Zoe Saldana as Uhura (click to enlarge)
As I write this, ABC news is asking a hardcore Star Trek junkie what he thinks of the new voyages of the starship Enterprise. Decked out in a vintage Starfleet uniform, sitting in an authentic captain’s chair from the Shatner series (in his basement, ‘natch), with a Gold Key Star Trek comic book in his hands, this 40-ish husband and father has his reservations. He doesn’t trust where the franchise has headed, he says, but then admits he hasn’t seen the new film. He really doesn’t want to. Don’t you hate cry babies like this? Sitting in his captain’s chair, condemning a movie he hasn’t seen. A movie he has an opinion on, but hasn’t seen. This potential book burner-history revisionist-censor wants everything to be like it was forty years ago. Well, fuck you buddy. It’s 2009. WAKE UP!
(I shouldn’t be too hard on him: his kind have been around since the dawn of speech. They pine for the simplicity of their childhood, when things were easy, when they weren’t troubled by adult responsibility. I had a friend who referred to it as a generational conceit: believing the stuff of one’s formative years to be superior to everyone else’s. This Star Trek guy may think things were better back in, say, 1965, but there were people his age in 1965 who felt things were better thirty or forty years before that. It’s cyclical, it’s got nothing to do with the quality of one generation’s pop culture over another, and there’s very little hope that it’ll ever go away.)
Last week I made it through Beneath the Planet of the Apes (1970) and found it interesting that, despite the tremendous box office draw of these pictures, 20th Century Fox and producer Arthur Jacobs lowered their choice of director from the original’s Franklin Schaffner (a middlebrow artiste) to b-unit journeyman Ted Post on the sequel. No bother: there are no auteurist values to be mined here, unless you’re completely insane. It’s a useless and forced picture, the screenplay reaching long and hard for material. I remember my father groaning in agony during most of it back in ‘70, especially when the underground people sang to the bomb. Roddy McDowall didn’t make it for this one and was replaced by David Watson, a ham actor who may have studied Henry Brandon’s Silas Barnaby in Babes in Toyland (1934) too close. My eye gravitated toward Nova Linda Harrison’s mid-section; she looked a little wider in the hips than she did in ‘68. Did she have a baby in between the two movies?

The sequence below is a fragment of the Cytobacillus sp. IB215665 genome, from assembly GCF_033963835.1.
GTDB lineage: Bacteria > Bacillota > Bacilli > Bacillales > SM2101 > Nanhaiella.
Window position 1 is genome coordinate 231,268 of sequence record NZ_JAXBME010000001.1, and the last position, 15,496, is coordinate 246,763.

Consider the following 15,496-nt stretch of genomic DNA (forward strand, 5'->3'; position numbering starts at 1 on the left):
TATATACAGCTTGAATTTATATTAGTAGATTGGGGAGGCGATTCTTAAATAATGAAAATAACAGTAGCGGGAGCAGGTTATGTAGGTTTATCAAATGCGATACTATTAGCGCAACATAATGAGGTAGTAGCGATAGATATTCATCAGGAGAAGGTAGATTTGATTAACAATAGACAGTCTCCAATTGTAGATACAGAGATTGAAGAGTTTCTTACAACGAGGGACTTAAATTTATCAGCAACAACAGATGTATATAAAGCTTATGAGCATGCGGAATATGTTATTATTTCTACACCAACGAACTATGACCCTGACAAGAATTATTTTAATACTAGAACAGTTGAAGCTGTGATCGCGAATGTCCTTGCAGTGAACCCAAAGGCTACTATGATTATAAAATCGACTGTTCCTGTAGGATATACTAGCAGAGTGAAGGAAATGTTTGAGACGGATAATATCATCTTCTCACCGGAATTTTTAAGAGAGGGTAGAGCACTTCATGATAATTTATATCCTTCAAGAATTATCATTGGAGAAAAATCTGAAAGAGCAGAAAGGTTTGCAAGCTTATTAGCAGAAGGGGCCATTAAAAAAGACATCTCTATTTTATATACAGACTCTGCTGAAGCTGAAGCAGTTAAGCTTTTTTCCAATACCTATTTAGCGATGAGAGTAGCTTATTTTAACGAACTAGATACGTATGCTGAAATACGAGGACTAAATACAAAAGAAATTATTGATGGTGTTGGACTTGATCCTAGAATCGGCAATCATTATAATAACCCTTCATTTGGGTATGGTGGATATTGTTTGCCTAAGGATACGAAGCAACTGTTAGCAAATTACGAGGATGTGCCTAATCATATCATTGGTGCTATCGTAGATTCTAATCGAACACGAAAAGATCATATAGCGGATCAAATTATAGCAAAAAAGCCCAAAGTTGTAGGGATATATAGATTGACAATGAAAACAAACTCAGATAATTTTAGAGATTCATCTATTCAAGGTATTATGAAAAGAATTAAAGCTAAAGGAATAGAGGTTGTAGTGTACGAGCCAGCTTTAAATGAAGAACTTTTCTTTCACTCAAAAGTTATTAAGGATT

Right now it’s about an hour since I watched Escape from the Planet of the Apes (1971). I didn’t like this one when it came out. In fact, I disliked it so much that I never bothered going to see the fourth Ape movie. (I’ll be catching up with that next week… if my brain doesn’t seize up on me before then.) It hasn’t improved with age. It’s better than Beneath, but I think the only thing worse than Beneath is getting poked in the eye with a flaming stick. Escape has Roddy (“I’ll take any script”) McDowall, Kim Hunter and poor Sal Mineo managing to haul Charlton Heston’s rocket ship from the deep lake it landed in back in the first movie (we don’t get to see that), filling it with enough refined fuel to send it off into space (we don’t get to see that), piloted by apes totally unfamiliar with flight (we don’t get to see that). They go through the time-space continuum and land in a cheesy TV movie set in 1973, complete with William Windom and Bradford Dillman and Eric Braden, the latter now a popular soap star. Seeing garbage like this often puts me in a foul mood, so maybe I should shut up.
But before I go: Escape was directed by Don Taylor. I once drank with an old buddy of his who told me Taylor was a flamboyant cross-dresser. (I’d love to think he directed Escape in high couture.) Said buddy was also into ladies garments, and he sat at the bar relating the sordid details decked out in a wig of flowing blonde locks, designer dress, f-me pumps, and a rather garish string of pearls. I forget his name, but he got real nasty when he got drunk.